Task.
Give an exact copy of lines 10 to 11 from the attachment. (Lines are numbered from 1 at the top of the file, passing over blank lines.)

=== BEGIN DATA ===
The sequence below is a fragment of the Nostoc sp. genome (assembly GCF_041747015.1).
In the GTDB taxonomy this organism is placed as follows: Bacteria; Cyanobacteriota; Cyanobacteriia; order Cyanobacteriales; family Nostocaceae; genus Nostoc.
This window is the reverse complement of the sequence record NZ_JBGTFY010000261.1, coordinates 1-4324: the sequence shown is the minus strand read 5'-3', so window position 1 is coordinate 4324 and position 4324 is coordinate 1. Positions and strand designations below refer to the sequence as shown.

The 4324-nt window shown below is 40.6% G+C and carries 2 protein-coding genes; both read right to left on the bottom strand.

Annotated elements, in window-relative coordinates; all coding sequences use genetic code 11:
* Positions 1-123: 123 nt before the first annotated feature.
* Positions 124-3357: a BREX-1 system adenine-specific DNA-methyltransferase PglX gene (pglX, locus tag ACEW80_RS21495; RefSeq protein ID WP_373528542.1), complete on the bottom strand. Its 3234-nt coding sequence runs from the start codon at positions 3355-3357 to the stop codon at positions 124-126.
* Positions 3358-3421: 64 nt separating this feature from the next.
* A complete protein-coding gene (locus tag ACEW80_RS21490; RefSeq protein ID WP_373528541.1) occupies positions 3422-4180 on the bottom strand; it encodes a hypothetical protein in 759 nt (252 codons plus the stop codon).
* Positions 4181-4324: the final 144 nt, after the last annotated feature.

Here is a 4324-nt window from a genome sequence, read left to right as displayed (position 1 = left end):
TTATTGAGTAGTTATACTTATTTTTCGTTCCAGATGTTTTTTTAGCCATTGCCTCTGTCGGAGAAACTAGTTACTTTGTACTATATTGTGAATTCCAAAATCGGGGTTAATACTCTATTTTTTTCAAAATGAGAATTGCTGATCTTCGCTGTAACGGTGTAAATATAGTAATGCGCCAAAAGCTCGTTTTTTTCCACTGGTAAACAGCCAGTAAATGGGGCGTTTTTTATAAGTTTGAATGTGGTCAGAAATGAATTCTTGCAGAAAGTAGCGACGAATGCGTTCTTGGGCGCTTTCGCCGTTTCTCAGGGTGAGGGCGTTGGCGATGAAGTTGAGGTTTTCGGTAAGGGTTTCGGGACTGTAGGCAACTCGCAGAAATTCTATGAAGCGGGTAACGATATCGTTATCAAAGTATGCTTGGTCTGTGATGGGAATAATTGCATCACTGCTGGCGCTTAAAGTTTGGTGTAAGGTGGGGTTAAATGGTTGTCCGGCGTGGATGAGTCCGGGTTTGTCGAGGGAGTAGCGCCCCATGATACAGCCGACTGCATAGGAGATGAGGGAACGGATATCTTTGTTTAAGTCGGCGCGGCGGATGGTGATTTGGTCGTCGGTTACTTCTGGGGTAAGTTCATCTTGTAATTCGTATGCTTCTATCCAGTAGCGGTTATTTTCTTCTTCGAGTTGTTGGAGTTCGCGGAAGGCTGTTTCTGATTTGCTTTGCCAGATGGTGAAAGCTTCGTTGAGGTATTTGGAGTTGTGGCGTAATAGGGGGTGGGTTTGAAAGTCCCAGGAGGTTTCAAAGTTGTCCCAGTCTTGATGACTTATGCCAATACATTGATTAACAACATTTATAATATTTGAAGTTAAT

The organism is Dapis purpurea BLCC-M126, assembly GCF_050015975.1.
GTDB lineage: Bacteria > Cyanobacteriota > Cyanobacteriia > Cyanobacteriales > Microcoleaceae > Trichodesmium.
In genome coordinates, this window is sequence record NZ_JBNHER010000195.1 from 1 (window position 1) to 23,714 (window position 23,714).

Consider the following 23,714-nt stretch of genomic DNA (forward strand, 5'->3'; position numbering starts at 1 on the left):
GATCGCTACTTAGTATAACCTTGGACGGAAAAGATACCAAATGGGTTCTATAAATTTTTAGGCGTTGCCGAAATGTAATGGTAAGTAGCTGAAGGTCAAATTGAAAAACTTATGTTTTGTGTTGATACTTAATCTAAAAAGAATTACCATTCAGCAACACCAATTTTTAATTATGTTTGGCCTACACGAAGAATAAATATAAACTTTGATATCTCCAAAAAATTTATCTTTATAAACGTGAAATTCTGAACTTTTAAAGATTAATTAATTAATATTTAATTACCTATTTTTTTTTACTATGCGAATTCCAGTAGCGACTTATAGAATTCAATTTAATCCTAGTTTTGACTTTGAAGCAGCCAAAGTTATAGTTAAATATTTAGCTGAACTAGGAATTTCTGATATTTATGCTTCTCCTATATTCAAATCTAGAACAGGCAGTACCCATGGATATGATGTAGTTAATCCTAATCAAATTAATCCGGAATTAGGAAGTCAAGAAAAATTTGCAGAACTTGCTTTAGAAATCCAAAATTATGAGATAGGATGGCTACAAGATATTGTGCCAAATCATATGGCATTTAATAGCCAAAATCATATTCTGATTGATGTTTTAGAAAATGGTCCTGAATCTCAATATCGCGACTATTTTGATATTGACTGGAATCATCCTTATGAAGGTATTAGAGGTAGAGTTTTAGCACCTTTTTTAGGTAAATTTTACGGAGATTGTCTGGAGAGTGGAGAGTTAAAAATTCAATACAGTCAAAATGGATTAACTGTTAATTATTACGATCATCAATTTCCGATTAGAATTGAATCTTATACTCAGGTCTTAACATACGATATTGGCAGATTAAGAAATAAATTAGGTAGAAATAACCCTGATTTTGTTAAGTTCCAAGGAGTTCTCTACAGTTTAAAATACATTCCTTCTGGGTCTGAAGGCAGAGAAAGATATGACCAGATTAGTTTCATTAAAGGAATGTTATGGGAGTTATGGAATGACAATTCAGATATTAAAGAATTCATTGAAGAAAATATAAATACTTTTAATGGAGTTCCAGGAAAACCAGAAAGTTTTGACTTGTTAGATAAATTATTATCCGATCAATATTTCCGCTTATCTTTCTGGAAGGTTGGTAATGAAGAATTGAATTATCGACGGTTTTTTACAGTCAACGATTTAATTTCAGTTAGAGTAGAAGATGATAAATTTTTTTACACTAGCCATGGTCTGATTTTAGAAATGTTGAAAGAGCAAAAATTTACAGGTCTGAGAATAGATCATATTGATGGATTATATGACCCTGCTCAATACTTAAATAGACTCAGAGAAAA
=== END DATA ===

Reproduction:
* Positions 4181-4324: the final 144 nt, after the last annotated feature.

Here is a 4324-nt window from a genome sequence, read left to right as displayed (position 1 = left end):